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Printing Industry Exchange ( is pleased to have Steven Waxman writing and managing the Printing Industry Blog. As a printing consultant, Steven teaches corporations how to save money buying printing, brokers printing services, and teaches prepress techniques. Steven has been in the printing industry for thirty-three years working as a writer, editor, print buyer, photographer, graphic designer, art director, and production manager.

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Custom Printing: Choosing an InSite Digital Proofing Workflow

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Back in the 1990s when I was an art director, I actually sent our print books to press as pasted-up “mechanicals.” From these, the printers would make negatives and from these blueline proofs. Finally they would “burn” plates from the same negatives used for the bluelines. Late in the ‘90s I had switched to submitting artwork as digital files rather than as mechanicals, and the printers had begun to expose and process custom printing plates without the interim step of creating negatives.

During this decade I reviewed bluelines for placement and completeness of copy, accuracy of photo cropping (which was done by the printer), and trim margins. I also looked for broken copy (indicating dust on the negatives from which the plates were to be made).

For color work I reviewed analog color proofs made with films or toners. In fact, at one point it was a big deal to finally have all the colors on one sheet (with the Matchprints and Cromalins I used to check) and not on registered acetate overlay sheets.

Then I would attend press inspections to review press sheets in the printers’ 5000K lighting booths on their pressroom floors. Sometimes I had to do this in the middle of the night, or every six hours as the printer completed one press signature and started the next. I spent a lot of nights sleeping on couches or the floor of commercial printing establishments.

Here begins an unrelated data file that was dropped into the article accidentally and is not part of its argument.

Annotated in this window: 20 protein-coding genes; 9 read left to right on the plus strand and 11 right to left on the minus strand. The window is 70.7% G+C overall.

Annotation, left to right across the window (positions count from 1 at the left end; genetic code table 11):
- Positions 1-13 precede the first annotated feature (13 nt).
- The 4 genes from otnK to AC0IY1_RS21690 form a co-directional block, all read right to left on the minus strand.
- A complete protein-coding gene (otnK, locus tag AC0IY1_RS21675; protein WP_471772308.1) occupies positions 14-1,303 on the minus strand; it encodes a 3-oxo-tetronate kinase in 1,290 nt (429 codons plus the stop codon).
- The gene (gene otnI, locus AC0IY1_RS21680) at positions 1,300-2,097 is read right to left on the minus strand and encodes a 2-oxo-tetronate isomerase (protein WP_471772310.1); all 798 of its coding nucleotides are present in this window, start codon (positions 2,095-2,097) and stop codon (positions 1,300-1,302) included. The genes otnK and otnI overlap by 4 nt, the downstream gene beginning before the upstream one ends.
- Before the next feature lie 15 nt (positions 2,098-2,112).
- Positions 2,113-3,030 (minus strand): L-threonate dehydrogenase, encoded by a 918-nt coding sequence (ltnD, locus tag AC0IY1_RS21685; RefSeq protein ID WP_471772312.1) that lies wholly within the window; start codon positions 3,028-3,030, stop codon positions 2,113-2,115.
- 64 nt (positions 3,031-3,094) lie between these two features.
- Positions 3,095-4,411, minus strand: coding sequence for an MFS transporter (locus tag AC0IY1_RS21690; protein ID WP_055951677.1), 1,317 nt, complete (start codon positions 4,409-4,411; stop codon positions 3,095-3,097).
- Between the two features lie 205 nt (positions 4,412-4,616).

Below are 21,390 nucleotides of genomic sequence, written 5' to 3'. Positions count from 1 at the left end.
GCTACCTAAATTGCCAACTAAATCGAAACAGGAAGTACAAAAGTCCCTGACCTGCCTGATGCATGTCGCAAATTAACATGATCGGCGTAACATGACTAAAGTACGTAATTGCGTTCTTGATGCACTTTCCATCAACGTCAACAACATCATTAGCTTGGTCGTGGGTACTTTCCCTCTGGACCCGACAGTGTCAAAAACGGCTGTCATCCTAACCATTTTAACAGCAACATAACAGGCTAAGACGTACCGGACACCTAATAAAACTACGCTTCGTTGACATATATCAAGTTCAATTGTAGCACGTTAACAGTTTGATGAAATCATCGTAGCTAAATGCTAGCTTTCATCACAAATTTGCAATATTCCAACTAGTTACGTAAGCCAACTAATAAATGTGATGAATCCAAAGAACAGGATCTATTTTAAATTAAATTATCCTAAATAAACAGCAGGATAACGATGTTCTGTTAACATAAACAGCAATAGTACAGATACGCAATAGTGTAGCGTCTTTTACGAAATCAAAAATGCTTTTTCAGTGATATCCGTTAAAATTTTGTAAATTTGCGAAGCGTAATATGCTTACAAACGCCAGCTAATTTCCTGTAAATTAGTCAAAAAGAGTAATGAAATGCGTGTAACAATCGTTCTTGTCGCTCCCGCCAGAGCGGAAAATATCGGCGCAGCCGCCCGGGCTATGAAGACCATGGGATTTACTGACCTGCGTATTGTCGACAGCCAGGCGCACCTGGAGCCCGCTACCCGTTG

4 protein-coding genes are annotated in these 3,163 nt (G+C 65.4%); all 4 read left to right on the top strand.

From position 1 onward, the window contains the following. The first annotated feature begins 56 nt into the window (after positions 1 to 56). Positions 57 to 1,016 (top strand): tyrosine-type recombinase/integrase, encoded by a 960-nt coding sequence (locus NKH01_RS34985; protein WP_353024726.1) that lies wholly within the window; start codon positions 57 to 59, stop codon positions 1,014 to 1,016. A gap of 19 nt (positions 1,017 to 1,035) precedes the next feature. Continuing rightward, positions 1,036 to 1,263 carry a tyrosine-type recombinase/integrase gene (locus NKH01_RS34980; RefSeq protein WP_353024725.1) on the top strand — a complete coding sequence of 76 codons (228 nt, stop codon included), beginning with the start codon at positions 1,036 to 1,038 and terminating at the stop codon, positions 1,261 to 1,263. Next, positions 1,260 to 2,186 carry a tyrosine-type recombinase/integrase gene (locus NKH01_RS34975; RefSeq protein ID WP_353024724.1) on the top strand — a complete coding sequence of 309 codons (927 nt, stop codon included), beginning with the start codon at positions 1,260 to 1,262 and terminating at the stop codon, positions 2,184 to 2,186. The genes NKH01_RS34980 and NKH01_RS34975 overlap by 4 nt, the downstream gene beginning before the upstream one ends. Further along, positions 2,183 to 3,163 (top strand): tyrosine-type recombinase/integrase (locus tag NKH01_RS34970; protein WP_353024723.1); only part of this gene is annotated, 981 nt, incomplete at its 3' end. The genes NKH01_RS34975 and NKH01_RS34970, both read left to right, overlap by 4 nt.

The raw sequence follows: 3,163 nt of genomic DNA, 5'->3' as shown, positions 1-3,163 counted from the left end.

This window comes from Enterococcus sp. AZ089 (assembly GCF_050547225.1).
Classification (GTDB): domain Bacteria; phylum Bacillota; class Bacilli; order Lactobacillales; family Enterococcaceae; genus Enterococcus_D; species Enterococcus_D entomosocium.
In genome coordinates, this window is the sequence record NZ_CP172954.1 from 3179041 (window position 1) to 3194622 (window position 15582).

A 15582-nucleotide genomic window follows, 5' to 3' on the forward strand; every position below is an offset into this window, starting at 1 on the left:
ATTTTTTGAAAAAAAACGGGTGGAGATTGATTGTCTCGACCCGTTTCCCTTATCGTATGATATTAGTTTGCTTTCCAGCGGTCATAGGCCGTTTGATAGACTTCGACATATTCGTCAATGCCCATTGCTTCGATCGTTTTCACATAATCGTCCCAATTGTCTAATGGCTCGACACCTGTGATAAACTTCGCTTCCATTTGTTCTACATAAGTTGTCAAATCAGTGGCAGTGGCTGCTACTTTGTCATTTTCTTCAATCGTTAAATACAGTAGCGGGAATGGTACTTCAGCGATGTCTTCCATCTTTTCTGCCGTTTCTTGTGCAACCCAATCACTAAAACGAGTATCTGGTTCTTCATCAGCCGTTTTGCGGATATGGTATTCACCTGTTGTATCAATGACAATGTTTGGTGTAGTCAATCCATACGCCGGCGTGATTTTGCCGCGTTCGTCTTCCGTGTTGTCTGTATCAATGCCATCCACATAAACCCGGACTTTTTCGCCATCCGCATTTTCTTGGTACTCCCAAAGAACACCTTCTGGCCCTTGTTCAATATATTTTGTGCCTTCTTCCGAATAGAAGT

Enter Digital

So now that everything has been computerized, and printers even offer the option of online proofing only—via the Kodak InSite platform, for instance—I have mixed thoughts and emotions. And I have a particular way of approaching this issue with my clients, when I suggest either online virtual proofing (through a portal such as InSite) or hard-copy proofs.

First of all, what are the options?

Digital hard-copy proofs have replaced film-based bluelines, Cromalins, and Matchprints. These are no longer necessary, or accurate, since they are film-based proofs and since printers skip film entirely and go directly “to plate.”

For the most part, digital proofs are incredibly accurate facsimiles made via inkjet technology. Printers refer to them as “contract proofs.” This is a term you need to look for or hear, because it means the printer will match the proof exactly when printing the job. If they don’t succeed, that’s their problem, not yours. Moreover, with the new closed-loop electric eye systems on commercial printing presses continuously feeding color information back from the press sheets to the press console to automatically adjust the color, the consistency and accuracy of color management throughout a press run is much, much better than it was when I was doing press inspections in the ‘90s.